Applications vary from country to country so I can’t talk about any specifics, but generally, if there is anything at all that you are confused about, don’t be afraid to write an email to your NC! They will be happy to assist you, and there is no such thing as stupid questions (cliché but true in this instance). A personal example would be that the first time I applied, I wasn’t sure which things on the application should be answered in German and which in English, but instead of contacting my NC I just kinda did it and changed it again and after submitting was scared that I did it the wrong way. Don’t be like me! If something is unclear, ask for clarification. It will spare you a lot of stress.

4. Just send it!

Send off your application, even if you have doubts and think it may not be good enough. First of all: you have nothing to lose and everything to gain! And second of all, I assure you that everyone hitting that submission button doubts themselves at least a little bit. I sure as hell did.


So now you’ve made it to the interview- congrats! I know that this is a nerve-wracking part of the application process, but just try to see it as a way to share more about what kind of a person you are with the National Committee.

1. Be yourself

I know what you’re thinking. Wow, how cliché, thanks, never even thought about this totally obvious thing! I agree, it’s cliché, but if you take away one thing from this whole blog post it should be this. Now, this should also be taken with a grain of salt. Yes, you shouldn’t try to act any different, for example if you’re usually a bubbly person-it’s okay, you don’t have to act all serious. If you’re a naturally funny person, you could include a little (appropriate) joke here and there even though we tend to think this is an extremely formal setting (which yes it kind of is, but again this may vary from national committee to national committee). However, “be yourself” doesn’t mean “stay in your comfort zone”. As an introvert, I know it can be hard to speak up, and I’m not saying you should change and act like an extrovert. What you have to make yourself realize is that this interview is about you. These people (the number of people interviewing you will vary) are sitting there to listen to you talk and occasionally ask some questions, they are trying to find out what kind of a person you are beyond those stiff essays from the application. If you’re an introvert, it’s fine to not talk loudly or whatever, but be confident about your opinions and don’t be afraid to talk about yourself! And even if you’re not, just act like you are confident and before you know it you will feel that way too (fake it till you make it). Believe me, I know it can feel super weird to just talk about yourself, but in some ways that is the point of an interview.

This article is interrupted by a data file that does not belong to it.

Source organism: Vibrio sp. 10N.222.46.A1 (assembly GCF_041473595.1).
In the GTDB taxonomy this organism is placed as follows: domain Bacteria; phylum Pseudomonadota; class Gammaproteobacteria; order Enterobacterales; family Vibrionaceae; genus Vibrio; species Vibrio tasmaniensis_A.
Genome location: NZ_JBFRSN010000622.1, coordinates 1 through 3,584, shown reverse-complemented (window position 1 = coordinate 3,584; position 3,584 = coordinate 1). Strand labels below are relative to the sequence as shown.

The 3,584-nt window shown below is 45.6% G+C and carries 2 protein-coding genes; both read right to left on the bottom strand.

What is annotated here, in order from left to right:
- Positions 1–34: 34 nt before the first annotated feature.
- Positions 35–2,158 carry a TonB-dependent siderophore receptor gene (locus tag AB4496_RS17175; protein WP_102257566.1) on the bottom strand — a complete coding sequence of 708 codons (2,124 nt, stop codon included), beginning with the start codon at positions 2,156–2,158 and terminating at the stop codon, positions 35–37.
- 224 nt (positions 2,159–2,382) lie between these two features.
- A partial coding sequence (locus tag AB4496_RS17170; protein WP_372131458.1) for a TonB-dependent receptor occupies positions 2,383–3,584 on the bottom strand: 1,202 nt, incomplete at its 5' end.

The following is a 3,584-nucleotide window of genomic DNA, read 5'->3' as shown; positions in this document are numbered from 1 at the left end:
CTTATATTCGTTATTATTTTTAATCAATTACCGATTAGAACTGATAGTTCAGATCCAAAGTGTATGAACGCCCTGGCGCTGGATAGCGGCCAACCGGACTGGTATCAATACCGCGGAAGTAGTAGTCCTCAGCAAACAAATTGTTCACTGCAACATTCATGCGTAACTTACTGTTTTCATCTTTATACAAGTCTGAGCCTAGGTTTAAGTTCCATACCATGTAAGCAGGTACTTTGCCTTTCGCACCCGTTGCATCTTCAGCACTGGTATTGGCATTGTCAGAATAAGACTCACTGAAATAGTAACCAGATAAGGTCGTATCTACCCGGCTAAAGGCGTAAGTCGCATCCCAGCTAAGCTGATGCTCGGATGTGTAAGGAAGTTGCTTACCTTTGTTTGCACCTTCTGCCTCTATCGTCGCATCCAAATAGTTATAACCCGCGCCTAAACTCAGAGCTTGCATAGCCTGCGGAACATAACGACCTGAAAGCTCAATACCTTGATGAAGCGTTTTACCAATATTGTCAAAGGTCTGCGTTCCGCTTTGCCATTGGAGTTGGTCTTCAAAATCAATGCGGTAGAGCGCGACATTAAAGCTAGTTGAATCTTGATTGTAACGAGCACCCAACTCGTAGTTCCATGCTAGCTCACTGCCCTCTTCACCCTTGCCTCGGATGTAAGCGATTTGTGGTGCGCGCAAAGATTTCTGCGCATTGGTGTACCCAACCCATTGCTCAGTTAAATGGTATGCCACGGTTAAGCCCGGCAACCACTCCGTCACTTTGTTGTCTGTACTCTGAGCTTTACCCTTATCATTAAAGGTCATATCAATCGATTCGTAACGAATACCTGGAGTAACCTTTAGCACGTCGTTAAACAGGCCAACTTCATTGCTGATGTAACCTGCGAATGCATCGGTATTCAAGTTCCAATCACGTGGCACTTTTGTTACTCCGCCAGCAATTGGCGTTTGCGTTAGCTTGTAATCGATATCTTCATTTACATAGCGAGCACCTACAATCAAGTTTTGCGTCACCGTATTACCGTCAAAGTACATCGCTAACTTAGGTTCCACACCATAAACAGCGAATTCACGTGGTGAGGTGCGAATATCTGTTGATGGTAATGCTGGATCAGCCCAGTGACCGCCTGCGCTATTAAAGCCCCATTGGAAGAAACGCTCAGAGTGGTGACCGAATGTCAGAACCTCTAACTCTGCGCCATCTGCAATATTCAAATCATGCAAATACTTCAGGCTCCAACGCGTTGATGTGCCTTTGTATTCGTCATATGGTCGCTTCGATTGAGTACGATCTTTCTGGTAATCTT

2. Don’t be scared of the interviewer(s)

They aren’t trying to trip you up. They will ask questions about your essays and things you indicated on your application in order to get an idea of who you are as a person. They might challenge something you said, but just stay true to your opinion, they don’t want to hear a certain answer they want to get to know you. If they ask you to elaborate on something, you should see it as a great opportunity to talk even more about something that you obviously already like discussing, since otherwise you (hopefully) wouldn’t have chosen it for your essay! In my case, the interviewers even made a joke here and there. The whole thing isn’t quite as formal as you might think.

3. Be passionate

I kind of touched on this earlier, but again: these people are there to listen to you talk. They will ask you questions about stuff you wrote on your application to find out more about you and whether or not you are a good fit for UWC (and whether or not UWC is a good fit for you.) They want to know what kind of a person you are, what makes you get out of bed in the morning and what things light up your eyes when you talk about them. No matter what you are passionate about, make sure they know it and feel it!